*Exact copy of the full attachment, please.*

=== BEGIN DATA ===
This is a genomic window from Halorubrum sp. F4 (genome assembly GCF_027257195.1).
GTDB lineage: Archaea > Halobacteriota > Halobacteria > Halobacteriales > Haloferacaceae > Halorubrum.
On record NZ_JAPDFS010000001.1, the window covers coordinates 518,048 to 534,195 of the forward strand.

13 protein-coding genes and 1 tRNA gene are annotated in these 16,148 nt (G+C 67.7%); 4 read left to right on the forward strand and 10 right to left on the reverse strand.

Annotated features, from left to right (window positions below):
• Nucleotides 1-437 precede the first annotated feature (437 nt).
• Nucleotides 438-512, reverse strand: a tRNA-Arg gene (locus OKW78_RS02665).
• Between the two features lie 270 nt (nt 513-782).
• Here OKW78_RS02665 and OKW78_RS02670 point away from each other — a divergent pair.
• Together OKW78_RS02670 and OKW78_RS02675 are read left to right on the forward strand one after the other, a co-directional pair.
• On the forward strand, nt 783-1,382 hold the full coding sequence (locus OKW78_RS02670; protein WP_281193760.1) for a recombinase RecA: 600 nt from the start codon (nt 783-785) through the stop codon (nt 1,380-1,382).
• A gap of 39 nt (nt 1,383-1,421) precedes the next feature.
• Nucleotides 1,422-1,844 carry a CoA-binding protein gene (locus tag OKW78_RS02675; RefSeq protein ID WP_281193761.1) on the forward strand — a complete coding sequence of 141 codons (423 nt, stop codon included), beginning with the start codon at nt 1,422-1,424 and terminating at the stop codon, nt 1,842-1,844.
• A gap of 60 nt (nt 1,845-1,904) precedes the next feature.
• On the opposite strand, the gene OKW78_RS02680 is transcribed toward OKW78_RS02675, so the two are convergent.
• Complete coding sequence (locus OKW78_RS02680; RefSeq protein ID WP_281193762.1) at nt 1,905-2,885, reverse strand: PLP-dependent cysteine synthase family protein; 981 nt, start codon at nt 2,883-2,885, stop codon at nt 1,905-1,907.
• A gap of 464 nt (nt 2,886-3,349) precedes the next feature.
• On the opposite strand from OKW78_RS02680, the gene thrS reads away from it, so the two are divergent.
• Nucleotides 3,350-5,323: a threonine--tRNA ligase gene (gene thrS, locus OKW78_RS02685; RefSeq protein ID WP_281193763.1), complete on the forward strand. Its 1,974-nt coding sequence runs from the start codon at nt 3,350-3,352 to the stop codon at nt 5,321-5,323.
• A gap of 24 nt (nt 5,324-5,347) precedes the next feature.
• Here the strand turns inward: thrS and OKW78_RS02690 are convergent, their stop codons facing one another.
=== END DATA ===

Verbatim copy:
This is a genomic window from Halorubrum sp. F4 (genome assembly GCF_027257195.1).
GTDB lineage: Archaea > Halobacteriota > Halobacteria > Halobacteriales > Haloferacaceae > Halorubrum.
On record NZ_JAPDFS010000001.1, the window covers coordinates 518,048 to 534,195 of the forward strand.

13 protein-coding genes and 1 tRNA gene are annotated in these 16,148 nt (G+C 67.7%); 4 read left to right on the forward strand and 10 right to left on the reverse strand.

Annotated features, from left to right (window positions below):
• Nucleotides 1-437 precede the first annotated feature (437 nt).
• Nucleotides 438-512, reverse strand: a tRNA-Arg gene (locus OKW78_RS02665).
• Between the two features lie 270 nt (nt 513-782).
• Here OKW78_RS02665 and OKW78_RS02670 point away from each other — a divergent pair.
• Together OKW78_RS02670 and OKW78_RS02675 are read left to right on the forward strand one after the other, a co-directional pair.
• On the forward strand, nt 783-1,382 hold the full coding sequence (locus OKW78_RS02670; protein WP_281193760.1) for a recombinase RecA: 600 nt from the start codon (nt 783-785) through the stop codon (nt 1,380-1,382).
• A gap of 39 nt (nt 1,383-1,421) precedes the next feature.
• Nucleotides 1,422-1,844 carry a CoA-binding protein gene (locus tag OKW78_RS02675; RefSeq protein ID WP_281193761.1) on the forward strand — a complete coding sequence of 141 codons (423 nt, stop codon included), beginning with the start codon at nt 1,422-1,424 and terminating at the stop codon, nt 1,842-1,844.
• A gap of 60 nt (nt 1,845-1,904) precedes the next feature.
• On the opposite strand, the gene OKW78_RS02680 is transcribed toward OKW78_RS02675, so the two are convergent.
• Complete coding sequence (locus OKW78_RS02680; RefSeq protein ID WP_281193762.1) at nt 1,905-2,885, reverse strand: PLP-dependent cysteine synthase family protein; 981 nt, start codon at nt 2,883-2,885, stop codon at nt 1,905-1,907.
• A gap of 464 nt (nt 2,886-3,349) precedes the next feature.
• On the opposite strand from OKW78_RS02680, the gene thrS reads away from it, so the two are divergent.
• Nucleotides 3,350-5,323: a threonine--tRNA ligase gene (gene thrS, locus OKW78_RS02685; RefSeq protein ID WP_281193763.1), complete on the forward strand. Its 1,974-nt coding sequence runs from the start codon at nt 3,350-3,352 to the stop codon at nt 5,321-5,323.
• A gap of 24 nt (nt 5,324-5,347) precedes the next feature.
• Here the strand turns inward: thrS and OKW78_RS02690 are convergent, their stop codons facing one another.